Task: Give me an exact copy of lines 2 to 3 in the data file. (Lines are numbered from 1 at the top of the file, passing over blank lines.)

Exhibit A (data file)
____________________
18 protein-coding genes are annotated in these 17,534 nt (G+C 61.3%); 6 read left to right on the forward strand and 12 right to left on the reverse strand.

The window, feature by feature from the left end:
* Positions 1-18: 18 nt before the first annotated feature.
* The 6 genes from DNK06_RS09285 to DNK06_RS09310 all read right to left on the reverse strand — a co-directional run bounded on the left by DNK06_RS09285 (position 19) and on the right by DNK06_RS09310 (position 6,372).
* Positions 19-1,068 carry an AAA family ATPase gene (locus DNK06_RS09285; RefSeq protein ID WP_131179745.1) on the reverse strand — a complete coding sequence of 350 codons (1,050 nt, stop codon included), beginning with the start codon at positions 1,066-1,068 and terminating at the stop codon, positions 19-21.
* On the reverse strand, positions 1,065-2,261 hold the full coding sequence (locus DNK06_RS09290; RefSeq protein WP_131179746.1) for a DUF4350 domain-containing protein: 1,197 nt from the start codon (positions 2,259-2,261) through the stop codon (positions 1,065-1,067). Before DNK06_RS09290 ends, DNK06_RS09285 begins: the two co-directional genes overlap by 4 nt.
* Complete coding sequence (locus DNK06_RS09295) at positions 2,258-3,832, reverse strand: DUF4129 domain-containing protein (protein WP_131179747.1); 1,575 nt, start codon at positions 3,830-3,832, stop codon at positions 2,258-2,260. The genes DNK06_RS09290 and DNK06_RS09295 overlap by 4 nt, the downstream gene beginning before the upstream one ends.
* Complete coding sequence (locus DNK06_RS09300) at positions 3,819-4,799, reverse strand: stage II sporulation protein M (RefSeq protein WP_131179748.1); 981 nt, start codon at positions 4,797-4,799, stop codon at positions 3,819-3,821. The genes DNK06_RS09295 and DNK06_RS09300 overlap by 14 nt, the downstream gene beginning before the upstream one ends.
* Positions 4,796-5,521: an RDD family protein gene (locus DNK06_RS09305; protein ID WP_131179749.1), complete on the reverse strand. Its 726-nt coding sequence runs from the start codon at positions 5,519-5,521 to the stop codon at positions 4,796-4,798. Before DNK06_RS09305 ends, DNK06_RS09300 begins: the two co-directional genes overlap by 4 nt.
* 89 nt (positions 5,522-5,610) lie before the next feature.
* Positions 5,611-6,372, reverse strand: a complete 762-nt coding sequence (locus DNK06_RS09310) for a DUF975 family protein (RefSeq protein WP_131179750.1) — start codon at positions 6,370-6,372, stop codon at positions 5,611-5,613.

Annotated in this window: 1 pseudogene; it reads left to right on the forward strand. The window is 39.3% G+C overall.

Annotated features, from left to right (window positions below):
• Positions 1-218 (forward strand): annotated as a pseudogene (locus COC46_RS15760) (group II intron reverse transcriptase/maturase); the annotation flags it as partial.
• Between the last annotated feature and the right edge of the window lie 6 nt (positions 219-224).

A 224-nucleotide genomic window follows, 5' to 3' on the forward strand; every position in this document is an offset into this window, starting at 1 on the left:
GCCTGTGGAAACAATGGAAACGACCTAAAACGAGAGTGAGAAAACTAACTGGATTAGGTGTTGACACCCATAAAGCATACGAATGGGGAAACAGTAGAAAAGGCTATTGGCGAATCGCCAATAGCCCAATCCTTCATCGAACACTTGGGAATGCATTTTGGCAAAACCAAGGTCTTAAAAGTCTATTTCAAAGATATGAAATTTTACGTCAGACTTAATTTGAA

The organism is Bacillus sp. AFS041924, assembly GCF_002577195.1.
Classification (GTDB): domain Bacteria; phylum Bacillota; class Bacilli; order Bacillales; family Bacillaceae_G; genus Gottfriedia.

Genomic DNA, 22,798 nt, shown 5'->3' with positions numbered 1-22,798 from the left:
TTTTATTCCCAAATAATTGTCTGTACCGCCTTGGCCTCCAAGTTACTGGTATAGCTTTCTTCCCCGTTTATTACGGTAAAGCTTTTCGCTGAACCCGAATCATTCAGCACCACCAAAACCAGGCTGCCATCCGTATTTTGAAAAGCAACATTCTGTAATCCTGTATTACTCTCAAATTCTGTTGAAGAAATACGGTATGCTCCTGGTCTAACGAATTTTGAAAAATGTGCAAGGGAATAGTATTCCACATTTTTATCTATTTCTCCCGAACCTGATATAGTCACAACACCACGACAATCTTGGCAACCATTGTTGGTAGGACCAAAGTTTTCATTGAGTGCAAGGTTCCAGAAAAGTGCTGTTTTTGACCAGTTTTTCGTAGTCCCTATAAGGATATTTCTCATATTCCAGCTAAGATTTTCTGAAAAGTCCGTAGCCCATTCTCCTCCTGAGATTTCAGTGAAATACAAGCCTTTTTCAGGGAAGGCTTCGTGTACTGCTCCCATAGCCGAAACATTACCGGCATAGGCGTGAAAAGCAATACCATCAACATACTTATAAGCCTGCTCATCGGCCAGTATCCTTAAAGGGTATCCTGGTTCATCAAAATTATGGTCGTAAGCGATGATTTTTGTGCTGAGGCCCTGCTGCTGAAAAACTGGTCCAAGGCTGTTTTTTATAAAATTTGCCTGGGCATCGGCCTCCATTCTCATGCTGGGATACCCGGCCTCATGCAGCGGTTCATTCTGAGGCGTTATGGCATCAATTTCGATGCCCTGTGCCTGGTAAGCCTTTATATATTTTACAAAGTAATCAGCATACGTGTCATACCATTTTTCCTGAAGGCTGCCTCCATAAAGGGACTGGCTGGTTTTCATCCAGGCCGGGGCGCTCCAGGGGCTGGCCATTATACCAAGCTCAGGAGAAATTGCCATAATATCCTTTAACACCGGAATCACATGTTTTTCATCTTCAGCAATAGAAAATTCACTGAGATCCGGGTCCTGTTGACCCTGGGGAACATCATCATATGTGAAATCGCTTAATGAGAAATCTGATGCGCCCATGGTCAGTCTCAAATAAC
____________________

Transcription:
The window, feature by feature from the left end:
* Positions 1-18: 18 nt before the first annotated feature.